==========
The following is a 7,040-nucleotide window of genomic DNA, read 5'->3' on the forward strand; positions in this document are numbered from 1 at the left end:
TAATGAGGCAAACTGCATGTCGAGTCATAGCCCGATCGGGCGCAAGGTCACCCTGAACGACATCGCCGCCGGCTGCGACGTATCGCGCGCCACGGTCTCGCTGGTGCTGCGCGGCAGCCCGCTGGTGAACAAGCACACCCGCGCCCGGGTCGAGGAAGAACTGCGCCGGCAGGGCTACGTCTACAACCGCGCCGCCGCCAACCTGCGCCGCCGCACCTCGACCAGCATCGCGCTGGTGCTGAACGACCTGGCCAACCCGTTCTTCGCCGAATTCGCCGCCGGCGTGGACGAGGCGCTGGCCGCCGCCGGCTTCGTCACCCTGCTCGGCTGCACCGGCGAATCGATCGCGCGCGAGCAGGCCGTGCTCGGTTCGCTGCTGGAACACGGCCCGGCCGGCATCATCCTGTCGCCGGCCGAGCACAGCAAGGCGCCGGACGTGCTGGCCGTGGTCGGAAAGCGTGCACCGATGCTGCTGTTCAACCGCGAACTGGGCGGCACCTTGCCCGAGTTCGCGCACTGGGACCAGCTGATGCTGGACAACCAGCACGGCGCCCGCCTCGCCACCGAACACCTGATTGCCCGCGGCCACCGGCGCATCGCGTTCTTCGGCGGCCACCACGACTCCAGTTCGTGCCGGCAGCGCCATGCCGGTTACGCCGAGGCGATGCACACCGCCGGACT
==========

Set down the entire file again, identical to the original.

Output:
The following is a 7,040-nucleotide window of genomic DNA, read 5'->3' on the forward strand; positions in this document are numbered from 1 at the left end:
TAATGAGGCAAACTGCATGTCGAGTCATAGCCCGATCGGGCGCAAGGTCACCCTGAACGACATCGCCGCCGGCTGCGACGTATCGCGCGCCACGGTCTCGCTGGTGCTGCGCGGCAGCCCGCTGGTGAACAAGCACACCCGCGCCCGGGTCGAGGAAGAACTGCGCCGGCAGGGCTACGTCTACAACCGCGCCGCCGCCAACCTGCGCCGCCGCACCTCGACCAGCATCGCGCTGGTGCTGAACGACCTGGCCAACCCGTTCTTCGCCGAATTCGCCGCCGGCGTGGACGAGGCGCTGGCCGCCGCCGGCTTCGTCACCCTGCTCGGCTGCACCGGCGAATCGATCGCGCGCGAGCAGGCCGTGCTCGGTTCGCTGCTGGAACACGGCCCGGCCGGCATCATCCTGTCGCCGGCCGAGCACAGCAAGGCGCCGGACGTGCTGGCCGTGGTCGGAAAGCGTGCACCGATGCTGCTGTTCAACCGCGAACTGGGCGGCACCTTGCCCGAGTTCGCGCACTGGGACCAGCTGATGCTGGACAACCAGCACGGCGCCCGCCTCGCCACCGAACACCTGATTGCCCGCGGCCACCGGCGCATCGCGTTCTTCGGCGGCCACCACGACTCCAGTTCGTGCCGGCAGCGCCATGCCGGTTACGCCGAGGCGATGCACACCGCCGGACT